I have been on furosemide close to 2 years. I take 160 mg a day to get excess water from my body and keep the swelling down in my legs. I manage to keep the swelling reasonably under controlA little swelling in late afternoon but down over night. I also have a kidney problem which is most likely the main reason for the high dose of furosemide. My legs are doing better and better each day, specially if I keep moving. Oh – I am 76 years old. Now I am having wetting problems and diapered 24/7. Next week I’m seeing a urologist docter but I think I prefer the diapers then more pills and tests. I feel great and can do most things except walk great distance. I have a heart – lung COPD) Kidney and anemia doctors and for the most part they agree with me

  11. Chuck

    I take Furosemide 40mg 3x daily and STILL have swollen legs, but more in the left leg. I’ve been on this for almost 4 years, I sleep with my feet elevated, and when I first wake for the day, that’s the ONLY time my lower legs and feet look and feel normal. I need to check on a different diuretic since it’s obviously not doing it’s job, except it’s robbing my body of potassium and everything else I take since I pee it all right back out of my body before it has a chance to do their jobs.

    I just and FINALLY got my Dr’s to prescribe me a potassium supplement after yet another ER visit and found to be hypokalemic yet again. MANY of the symptoms I’ve mentioned to my Dr. links directly back to a lack of potassium, so I advise anybody taking ANY diuretic, to have your blood checked OFTEN, not every 6 months like MY Dr. wants to do and thinks is fine. Do I need another Dr? You bet! But I live in a rural area and there just aren’t many choices, and on a fixed income I can’t afford to move closer to a town/city with more Dr’s to choose from.

    Educate yourself as much as possible and you may have to confront your Dr once in a while, because in spite of all the “degrees and diplomas” on the walls, they don’t know it all and sometimes just treat you like you’re part of an assembly line. Also, get to know your pharmacist, since they know more about meds than your Dr does. Luckily I’ve got a great couple of pharmacists, and I rely on them a lot. Take advantage of their knowledge, and most of the time they won’t mind sharing it with you at all. It could make a huge difference. They’ve helped me several times questioning my Dr about meds, and I was put on something else, or the existing prescription changed because it was too little or too much….like the potassium issue. On the paperwork from the hospital it CLEARLY states that any patient on furosemide is required to be on a potassium supplement. Now that I am, and still eating a healthy diet, I feel better than I have in 4 years. I feel alive again, instead of just existing.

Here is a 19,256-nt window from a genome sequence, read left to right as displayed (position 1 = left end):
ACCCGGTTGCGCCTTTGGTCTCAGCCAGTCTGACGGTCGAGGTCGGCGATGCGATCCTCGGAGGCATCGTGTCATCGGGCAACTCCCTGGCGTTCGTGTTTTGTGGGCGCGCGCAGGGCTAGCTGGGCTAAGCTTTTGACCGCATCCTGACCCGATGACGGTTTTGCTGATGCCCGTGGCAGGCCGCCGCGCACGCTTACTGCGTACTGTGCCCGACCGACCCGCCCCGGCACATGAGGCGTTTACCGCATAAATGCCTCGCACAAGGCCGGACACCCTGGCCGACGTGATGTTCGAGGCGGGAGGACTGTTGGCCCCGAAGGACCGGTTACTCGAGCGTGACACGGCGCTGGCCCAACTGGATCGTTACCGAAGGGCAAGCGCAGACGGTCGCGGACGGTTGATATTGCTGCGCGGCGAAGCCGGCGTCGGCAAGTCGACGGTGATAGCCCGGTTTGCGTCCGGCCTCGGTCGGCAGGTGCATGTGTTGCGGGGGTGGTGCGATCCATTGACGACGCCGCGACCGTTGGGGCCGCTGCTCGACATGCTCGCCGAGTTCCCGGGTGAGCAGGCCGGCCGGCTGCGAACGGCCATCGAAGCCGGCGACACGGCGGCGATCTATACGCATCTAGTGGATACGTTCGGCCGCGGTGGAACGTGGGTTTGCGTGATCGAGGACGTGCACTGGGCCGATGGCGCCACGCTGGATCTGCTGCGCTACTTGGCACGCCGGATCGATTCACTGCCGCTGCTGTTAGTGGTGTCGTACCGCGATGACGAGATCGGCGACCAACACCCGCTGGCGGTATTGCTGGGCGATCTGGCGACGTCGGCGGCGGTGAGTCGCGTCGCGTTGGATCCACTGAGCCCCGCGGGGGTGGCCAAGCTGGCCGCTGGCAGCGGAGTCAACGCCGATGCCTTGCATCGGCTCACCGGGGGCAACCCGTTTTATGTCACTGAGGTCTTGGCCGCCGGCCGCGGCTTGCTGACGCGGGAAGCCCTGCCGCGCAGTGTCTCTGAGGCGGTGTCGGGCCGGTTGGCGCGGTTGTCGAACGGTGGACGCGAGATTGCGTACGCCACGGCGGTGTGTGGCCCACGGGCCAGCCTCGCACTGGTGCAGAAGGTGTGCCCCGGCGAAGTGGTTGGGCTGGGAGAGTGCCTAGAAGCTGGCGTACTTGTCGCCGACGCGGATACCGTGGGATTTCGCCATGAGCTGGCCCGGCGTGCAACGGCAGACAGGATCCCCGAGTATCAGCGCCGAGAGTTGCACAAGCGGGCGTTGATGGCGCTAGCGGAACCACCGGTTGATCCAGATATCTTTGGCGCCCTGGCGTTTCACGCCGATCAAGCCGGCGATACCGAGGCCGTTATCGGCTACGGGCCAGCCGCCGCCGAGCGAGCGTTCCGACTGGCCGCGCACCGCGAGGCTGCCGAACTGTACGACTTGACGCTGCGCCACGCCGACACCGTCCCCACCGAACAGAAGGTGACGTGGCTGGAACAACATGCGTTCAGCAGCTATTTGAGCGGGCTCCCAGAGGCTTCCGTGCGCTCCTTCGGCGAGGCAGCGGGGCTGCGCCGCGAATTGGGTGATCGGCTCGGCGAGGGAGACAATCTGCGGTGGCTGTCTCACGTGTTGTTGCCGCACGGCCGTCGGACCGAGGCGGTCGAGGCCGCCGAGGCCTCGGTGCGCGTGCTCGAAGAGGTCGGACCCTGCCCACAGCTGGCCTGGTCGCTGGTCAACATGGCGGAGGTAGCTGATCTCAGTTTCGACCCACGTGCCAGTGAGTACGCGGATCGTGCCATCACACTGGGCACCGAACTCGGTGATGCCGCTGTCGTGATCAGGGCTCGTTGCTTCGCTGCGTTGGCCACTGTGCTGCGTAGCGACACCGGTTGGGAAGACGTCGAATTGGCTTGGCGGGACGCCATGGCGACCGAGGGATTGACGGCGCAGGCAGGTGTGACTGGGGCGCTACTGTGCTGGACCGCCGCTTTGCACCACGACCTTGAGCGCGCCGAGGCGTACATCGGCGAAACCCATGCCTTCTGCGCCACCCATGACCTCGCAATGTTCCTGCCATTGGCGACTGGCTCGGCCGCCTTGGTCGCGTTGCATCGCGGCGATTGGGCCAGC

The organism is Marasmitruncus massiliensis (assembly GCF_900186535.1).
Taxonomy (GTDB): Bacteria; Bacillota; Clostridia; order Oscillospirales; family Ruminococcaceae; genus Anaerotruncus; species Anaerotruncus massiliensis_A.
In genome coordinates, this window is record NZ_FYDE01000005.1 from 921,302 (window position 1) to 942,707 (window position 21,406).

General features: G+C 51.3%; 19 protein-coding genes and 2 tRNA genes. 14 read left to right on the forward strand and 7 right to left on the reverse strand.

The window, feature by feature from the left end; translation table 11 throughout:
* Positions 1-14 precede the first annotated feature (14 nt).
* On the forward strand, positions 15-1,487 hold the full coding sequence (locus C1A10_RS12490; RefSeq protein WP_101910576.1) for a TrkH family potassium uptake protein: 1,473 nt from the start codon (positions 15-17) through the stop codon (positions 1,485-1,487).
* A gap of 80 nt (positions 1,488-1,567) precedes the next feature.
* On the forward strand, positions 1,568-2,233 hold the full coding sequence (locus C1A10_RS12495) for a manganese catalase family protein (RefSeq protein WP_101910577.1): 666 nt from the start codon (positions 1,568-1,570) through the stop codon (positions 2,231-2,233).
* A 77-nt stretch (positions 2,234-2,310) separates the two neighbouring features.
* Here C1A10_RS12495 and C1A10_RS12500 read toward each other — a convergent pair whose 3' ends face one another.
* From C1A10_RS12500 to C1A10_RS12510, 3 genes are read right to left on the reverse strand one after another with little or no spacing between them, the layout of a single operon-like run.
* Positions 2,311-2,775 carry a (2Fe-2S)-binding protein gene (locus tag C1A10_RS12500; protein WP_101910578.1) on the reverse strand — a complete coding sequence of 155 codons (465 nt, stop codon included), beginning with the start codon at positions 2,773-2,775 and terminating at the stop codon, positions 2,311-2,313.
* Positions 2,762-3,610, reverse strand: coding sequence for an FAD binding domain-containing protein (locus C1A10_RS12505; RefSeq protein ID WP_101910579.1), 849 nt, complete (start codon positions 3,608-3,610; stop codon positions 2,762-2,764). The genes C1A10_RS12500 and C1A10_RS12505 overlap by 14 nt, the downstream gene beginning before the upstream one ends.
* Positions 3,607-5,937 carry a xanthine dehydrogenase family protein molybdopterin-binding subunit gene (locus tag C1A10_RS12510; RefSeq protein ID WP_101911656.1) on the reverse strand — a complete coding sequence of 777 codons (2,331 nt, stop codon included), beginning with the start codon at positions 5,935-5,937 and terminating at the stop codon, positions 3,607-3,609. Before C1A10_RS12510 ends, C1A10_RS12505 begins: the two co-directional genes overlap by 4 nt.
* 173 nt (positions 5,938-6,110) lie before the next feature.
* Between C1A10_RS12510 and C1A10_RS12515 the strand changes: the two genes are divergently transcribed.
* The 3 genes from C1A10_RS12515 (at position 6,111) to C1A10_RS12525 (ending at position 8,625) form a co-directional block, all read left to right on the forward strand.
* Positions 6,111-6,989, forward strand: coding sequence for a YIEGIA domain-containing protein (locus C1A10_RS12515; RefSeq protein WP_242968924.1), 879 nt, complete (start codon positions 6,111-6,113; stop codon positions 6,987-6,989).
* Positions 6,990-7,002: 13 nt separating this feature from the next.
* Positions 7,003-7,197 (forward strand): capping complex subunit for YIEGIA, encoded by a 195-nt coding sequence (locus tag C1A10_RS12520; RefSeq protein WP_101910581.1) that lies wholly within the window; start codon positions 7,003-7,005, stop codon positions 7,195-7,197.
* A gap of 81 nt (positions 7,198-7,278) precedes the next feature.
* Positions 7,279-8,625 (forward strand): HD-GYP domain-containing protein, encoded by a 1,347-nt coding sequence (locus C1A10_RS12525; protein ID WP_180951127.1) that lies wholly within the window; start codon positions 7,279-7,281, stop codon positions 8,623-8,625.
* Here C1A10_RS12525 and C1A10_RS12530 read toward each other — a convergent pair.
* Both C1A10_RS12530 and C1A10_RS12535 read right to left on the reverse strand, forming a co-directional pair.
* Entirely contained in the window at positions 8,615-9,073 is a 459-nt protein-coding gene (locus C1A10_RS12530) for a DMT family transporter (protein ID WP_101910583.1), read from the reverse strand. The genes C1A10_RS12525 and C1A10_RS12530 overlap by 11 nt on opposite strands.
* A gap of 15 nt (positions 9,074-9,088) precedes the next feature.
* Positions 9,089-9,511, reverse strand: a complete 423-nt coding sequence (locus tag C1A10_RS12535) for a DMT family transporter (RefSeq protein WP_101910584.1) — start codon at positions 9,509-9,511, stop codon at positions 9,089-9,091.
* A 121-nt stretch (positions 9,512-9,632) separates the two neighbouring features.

12. MIchael
    South Florida

    Lasix has been a God-send for me. I just worry about my fellow heart-failure patients who don’t understand the importance of being tough on themselves about a low sodium diet, in ADDITION to taking their Lasix as prescribed. The Lasix is not a “remedy” that you take so you can still have Chinese food every Sunday night. It must work in conjunction with your careful diet if it’s going to help you. Unfortunately, heart-failure is a progressive illness.

    However, if you’re diligent about your diet, and consistent with your dosage of Lasix, the progression of heart-failure CAN be slowed. I’m the proof. Get a great low-sodium cookbook and take care of yourself! The happiest benefit to come from my illness is that I’ve become a really great cook, and the kitchen has become my refuge! Cooking makes me happy, happy makes me healthy. I send best regards and good health to all who may read this. :)

  13. Shuger
    Kalkaska, MI

    I was on Lasix for years due to swelling legs…..I was allergic to the prilasec and no one seems to be aware of this. After establishing that I did not have heart problems and off the prilasec a few years, I went off the Lasix. The hair loss I was experiencing has stopped and my thoughts are a lot more clear. They (Dr.s) wanted me on anxiety drugs ect…..I feel so much better. I just can’t believe the difference. Also the swelling in my legs has gone down to about half of what they were On the drug.

    • Barbara
      Los Angeles

      Shuger, when you state prilasec, do you mean prilosec (Omeprazole)? If this is what you were referring to, I just want to let you know that Prilosec/Omeprazole can cause severe swelling in the legs, shins, and feet. I had a swelling so severe especially in the areas mentioned that I now have lymphedema and chronic venous statis from it. My doctors would not listen to me for 3 years and last fall I found out that it was an allergy for sure when I ran out of the medication and could not get in to the pharmacy for 3 weeks to get my prescription refilled. The swelling went down dramatically although not totally (because I feel I am still allergic to other medications I am on but still trying to figure out which ones so I know for sure).

      • Heabette

        After reading others comments, I feel I have confirmation about my concerns about the use of Lasix (and other drugs). NOW begins a new adventure in my health care (in my old age ) to weed out the chaff. My experiences with medication is similar to the other commentators.